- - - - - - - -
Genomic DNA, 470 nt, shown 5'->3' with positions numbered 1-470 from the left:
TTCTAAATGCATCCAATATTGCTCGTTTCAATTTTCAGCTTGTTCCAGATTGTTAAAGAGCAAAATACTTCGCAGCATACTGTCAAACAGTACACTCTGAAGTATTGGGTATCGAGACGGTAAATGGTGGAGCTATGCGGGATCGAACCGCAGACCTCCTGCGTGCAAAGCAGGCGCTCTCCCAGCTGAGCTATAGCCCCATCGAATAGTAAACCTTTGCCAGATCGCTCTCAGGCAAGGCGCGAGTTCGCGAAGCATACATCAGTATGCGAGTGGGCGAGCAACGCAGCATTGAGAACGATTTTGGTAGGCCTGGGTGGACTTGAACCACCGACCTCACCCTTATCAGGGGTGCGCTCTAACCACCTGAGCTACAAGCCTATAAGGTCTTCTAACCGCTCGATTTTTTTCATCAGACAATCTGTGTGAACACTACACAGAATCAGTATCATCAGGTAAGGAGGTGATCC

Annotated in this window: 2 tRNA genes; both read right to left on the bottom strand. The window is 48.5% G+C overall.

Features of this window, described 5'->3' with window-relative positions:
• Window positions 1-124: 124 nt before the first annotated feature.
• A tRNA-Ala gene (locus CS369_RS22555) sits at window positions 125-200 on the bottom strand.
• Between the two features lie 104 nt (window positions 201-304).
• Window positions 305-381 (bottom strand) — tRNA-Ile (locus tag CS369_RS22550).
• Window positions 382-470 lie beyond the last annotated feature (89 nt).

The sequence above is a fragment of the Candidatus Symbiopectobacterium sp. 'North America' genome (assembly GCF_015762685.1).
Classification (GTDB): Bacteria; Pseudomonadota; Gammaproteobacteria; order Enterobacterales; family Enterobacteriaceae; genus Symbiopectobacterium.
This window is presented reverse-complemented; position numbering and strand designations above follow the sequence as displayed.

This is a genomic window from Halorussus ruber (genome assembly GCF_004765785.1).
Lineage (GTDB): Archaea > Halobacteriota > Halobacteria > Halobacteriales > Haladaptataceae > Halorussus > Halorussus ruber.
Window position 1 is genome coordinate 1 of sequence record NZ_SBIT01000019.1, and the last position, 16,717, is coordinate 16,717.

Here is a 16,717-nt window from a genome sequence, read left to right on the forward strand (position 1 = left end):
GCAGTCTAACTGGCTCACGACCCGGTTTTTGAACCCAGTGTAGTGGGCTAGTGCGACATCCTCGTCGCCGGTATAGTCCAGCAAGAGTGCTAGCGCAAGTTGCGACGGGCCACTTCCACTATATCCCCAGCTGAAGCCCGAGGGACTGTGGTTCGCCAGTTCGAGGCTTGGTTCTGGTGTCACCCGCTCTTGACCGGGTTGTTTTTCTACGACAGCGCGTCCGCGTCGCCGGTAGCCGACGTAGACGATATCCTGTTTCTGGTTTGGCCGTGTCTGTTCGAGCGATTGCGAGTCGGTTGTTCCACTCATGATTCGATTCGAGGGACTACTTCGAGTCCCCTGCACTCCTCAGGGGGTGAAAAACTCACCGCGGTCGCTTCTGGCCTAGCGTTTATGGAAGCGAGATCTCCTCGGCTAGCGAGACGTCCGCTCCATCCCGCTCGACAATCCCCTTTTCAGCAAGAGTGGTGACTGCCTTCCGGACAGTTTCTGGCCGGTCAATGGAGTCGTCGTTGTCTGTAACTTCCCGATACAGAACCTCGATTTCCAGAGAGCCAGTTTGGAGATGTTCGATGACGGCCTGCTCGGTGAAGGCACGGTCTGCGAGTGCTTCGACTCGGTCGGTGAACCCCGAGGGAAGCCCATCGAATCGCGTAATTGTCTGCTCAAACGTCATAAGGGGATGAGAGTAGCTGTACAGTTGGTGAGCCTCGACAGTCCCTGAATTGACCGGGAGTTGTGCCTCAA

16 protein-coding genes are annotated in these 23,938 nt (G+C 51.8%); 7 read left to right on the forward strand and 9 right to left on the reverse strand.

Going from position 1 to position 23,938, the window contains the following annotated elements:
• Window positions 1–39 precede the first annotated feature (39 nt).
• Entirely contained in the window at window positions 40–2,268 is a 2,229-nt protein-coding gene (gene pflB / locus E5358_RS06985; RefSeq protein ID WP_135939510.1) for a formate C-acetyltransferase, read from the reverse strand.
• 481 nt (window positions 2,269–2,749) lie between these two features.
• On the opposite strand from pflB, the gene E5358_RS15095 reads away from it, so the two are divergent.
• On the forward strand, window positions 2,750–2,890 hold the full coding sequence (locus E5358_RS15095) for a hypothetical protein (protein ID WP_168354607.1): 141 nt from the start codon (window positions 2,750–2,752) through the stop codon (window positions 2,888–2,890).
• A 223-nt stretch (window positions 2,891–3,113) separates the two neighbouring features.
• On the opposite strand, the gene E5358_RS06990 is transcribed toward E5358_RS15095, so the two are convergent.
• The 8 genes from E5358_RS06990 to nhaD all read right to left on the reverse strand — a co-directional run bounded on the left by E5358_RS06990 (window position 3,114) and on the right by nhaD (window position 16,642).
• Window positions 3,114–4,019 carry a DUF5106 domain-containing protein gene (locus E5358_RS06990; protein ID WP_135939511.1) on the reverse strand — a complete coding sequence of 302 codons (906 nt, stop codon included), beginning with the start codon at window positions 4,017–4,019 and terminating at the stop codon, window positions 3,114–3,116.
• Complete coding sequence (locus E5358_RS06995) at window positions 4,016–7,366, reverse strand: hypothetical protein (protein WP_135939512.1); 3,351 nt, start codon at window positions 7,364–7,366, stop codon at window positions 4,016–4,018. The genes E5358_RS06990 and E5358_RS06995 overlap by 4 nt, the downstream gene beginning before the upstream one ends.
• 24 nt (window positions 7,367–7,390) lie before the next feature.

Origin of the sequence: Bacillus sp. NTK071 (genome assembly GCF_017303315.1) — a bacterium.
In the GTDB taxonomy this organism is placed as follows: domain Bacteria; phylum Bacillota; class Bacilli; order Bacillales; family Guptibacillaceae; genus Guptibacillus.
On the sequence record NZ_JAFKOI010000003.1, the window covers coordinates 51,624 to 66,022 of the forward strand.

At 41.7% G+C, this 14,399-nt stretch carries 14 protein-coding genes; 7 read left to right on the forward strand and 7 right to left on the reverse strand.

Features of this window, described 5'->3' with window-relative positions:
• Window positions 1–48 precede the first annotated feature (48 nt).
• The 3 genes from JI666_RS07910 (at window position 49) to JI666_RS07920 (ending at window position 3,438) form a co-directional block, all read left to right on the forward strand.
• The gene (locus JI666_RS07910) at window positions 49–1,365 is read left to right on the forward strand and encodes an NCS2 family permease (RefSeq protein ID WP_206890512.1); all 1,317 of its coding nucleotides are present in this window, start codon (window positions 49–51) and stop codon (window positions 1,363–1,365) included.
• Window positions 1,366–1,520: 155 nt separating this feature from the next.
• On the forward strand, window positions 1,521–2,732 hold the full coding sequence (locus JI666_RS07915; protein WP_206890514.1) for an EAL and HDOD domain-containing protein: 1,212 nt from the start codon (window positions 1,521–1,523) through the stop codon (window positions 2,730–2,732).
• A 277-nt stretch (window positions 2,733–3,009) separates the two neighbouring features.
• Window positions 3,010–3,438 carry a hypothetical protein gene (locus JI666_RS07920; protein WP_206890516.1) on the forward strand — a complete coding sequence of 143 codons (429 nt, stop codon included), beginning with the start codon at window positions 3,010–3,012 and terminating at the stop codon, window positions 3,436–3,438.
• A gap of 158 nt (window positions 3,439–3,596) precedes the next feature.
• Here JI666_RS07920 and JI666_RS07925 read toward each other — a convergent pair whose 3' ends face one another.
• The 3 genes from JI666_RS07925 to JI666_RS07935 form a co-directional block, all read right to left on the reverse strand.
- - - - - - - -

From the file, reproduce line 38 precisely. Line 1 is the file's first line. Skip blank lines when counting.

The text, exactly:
• The gene (locus JI666_RS07910) at window positions 49–1,365 is read left to right on the forward strand and encodes an NCS2 family permease (RefSeq protein ID WP_206890512.1); all 1,317 of its coding nucleotides are present in this window, start codon (window positions 49–51) and stop codon (window positions 1,363–1,365) included.